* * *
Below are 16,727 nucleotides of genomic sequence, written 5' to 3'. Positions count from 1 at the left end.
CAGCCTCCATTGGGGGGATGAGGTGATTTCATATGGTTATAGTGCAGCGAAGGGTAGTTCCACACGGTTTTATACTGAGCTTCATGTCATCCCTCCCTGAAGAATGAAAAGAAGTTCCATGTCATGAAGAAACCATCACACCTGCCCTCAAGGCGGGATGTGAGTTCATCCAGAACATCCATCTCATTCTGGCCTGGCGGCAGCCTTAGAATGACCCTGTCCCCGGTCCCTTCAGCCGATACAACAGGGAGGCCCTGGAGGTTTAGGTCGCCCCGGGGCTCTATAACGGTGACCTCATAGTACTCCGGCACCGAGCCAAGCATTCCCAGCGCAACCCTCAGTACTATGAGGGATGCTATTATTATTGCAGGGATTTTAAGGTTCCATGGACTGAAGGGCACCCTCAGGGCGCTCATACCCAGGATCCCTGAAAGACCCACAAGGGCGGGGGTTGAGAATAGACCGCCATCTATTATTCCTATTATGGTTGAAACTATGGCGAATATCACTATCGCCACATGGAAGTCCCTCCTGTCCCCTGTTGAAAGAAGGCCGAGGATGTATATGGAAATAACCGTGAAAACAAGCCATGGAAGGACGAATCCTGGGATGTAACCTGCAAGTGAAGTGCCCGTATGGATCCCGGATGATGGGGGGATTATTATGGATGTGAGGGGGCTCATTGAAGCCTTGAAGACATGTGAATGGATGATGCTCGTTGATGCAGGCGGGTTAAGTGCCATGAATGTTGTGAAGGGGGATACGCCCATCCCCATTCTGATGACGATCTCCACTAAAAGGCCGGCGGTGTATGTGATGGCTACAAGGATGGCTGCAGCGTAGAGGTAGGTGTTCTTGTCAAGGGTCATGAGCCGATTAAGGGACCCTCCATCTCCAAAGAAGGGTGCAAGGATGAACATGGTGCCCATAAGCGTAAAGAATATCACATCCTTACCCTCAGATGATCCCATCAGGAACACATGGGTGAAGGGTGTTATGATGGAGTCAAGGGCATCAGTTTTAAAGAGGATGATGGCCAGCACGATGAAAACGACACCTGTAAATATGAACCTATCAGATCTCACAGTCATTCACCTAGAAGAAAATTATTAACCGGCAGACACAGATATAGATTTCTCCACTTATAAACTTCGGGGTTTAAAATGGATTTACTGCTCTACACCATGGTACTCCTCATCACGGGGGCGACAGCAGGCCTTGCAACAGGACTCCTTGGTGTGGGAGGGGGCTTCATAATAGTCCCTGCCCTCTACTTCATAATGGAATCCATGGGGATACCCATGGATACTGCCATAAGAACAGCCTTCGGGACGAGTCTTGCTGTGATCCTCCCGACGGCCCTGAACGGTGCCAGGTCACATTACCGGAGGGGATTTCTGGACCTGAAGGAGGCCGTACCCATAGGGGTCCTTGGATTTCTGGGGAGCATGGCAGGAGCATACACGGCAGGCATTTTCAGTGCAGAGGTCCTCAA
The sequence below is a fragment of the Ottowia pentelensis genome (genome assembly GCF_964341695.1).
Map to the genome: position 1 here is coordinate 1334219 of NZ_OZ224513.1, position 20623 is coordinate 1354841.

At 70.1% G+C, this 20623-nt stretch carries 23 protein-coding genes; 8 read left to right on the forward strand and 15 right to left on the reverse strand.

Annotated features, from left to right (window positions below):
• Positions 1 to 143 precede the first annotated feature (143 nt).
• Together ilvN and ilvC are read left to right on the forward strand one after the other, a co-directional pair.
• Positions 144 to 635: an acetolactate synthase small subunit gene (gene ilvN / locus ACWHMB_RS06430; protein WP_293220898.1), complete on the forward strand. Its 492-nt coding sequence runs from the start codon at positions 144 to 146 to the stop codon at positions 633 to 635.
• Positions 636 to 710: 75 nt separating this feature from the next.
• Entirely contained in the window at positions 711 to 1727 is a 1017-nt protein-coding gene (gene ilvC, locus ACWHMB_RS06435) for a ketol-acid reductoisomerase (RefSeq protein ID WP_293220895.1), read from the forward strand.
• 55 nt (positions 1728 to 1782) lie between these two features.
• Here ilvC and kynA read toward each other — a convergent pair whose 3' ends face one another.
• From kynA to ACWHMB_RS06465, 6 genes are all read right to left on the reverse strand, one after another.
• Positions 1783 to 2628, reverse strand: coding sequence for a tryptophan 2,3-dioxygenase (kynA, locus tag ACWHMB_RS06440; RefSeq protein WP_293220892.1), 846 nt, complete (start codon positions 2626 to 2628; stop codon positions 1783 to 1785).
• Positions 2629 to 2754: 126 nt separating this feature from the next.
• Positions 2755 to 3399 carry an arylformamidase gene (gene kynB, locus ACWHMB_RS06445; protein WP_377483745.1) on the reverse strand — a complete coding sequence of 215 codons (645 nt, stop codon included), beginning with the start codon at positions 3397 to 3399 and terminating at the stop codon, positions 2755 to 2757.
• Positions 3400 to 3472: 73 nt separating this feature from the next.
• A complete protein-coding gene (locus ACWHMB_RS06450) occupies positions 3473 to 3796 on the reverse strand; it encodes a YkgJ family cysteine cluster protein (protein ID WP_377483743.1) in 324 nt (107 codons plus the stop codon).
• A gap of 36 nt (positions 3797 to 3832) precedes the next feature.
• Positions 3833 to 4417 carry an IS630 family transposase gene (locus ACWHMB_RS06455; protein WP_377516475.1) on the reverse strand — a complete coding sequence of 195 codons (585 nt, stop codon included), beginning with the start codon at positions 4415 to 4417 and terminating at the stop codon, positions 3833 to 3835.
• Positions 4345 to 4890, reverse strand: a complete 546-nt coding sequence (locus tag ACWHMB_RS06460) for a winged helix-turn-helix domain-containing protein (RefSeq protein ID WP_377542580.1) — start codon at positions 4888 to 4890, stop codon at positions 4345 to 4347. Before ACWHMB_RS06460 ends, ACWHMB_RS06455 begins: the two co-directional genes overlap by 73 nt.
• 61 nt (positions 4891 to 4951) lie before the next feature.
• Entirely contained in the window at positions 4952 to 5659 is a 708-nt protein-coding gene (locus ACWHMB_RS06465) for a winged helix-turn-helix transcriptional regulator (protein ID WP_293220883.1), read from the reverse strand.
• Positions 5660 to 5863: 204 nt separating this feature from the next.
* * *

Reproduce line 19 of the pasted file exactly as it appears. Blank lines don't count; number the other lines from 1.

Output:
• A complete protein-coding gene (locus ACWHMB_RS06450) occupies positions 3473 to 3796 on the reverse strand; it encodes a YkgJ family cysteine cluster protein (protein ID WP_377483743.1) in 324 nt (107 codons plus the stop codon).